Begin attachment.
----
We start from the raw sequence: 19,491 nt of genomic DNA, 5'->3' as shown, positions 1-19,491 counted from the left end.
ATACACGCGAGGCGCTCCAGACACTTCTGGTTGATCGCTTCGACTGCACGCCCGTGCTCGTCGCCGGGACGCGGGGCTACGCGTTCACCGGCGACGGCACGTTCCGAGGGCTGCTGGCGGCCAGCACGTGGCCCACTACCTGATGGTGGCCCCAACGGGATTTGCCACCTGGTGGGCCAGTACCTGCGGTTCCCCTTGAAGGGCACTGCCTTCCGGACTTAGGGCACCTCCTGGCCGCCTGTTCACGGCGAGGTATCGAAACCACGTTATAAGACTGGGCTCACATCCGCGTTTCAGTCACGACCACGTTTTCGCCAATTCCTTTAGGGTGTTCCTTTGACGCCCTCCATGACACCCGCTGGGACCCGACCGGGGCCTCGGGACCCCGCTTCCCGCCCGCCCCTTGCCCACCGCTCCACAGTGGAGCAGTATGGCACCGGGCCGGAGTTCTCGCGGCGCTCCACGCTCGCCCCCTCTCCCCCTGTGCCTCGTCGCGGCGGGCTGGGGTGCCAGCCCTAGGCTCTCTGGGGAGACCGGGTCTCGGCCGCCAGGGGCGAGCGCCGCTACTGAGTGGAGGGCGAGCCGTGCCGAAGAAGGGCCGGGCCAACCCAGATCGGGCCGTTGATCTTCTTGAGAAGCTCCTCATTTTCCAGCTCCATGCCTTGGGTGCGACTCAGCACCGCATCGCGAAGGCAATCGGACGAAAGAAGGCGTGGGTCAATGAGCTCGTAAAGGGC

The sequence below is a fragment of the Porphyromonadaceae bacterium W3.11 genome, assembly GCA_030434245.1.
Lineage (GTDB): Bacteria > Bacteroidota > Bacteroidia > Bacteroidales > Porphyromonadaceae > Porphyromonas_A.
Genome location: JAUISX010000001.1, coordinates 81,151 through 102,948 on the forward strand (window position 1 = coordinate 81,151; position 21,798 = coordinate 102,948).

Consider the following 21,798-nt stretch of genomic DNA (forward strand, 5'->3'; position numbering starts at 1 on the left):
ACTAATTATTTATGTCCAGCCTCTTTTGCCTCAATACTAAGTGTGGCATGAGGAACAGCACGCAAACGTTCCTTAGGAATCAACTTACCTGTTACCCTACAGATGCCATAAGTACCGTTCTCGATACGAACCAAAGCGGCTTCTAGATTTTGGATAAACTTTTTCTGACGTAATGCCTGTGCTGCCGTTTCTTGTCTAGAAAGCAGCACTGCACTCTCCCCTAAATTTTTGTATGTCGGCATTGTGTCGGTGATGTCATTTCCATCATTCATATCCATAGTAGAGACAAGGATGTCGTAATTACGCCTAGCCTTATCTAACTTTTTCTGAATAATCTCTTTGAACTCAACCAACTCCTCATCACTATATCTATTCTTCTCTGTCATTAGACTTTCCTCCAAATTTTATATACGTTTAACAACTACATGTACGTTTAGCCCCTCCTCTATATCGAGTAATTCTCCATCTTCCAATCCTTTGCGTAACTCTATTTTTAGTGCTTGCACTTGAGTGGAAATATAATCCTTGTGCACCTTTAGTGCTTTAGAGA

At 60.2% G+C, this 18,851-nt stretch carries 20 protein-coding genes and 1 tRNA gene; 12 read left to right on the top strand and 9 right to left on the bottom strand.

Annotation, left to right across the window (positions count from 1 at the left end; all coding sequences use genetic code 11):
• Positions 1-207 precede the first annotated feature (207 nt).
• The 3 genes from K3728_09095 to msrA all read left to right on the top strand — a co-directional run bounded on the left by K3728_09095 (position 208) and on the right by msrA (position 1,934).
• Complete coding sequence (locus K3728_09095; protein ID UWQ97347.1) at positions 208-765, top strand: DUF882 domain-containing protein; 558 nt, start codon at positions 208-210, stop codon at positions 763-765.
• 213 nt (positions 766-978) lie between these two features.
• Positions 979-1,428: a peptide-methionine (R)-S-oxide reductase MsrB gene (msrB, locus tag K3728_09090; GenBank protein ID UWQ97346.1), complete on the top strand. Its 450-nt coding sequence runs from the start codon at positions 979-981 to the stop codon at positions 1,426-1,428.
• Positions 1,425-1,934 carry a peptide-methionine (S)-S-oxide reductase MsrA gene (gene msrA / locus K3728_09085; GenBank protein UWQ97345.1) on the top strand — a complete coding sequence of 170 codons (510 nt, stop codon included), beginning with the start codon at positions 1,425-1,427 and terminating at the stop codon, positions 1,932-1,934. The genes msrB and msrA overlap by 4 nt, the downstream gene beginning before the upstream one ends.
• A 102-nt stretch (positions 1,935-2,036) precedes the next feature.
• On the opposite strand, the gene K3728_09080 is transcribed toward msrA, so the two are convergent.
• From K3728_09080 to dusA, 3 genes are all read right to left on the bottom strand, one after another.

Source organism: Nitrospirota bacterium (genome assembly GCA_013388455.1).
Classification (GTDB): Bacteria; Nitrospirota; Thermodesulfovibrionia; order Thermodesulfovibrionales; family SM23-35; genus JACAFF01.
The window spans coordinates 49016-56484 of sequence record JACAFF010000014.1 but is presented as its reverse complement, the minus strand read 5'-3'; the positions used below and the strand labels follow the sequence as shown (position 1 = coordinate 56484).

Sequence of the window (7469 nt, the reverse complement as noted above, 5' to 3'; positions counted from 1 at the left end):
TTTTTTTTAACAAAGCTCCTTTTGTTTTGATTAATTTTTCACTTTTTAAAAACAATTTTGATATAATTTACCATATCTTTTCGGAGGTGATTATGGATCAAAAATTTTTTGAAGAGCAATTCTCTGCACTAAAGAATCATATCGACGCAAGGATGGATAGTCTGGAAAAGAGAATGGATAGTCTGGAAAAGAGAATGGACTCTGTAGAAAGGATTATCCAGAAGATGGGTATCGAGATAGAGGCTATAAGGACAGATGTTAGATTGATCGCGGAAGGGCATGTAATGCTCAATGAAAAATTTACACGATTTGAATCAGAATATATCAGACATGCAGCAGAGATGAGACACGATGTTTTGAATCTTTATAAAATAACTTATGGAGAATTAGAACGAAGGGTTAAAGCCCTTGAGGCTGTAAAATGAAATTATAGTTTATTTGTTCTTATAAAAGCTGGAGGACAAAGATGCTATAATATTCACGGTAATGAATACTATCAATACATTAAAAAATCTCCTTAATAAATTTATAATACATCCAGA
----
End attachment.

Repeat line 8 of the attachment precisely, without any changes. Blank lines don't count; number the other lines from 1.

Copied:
At 60.2% G+C, this 18,851-nt stretch carries 20 protein-coding genes and 1 tRNA gene; 12 read left to right on the top strand and 9 right to left on the bottom strand.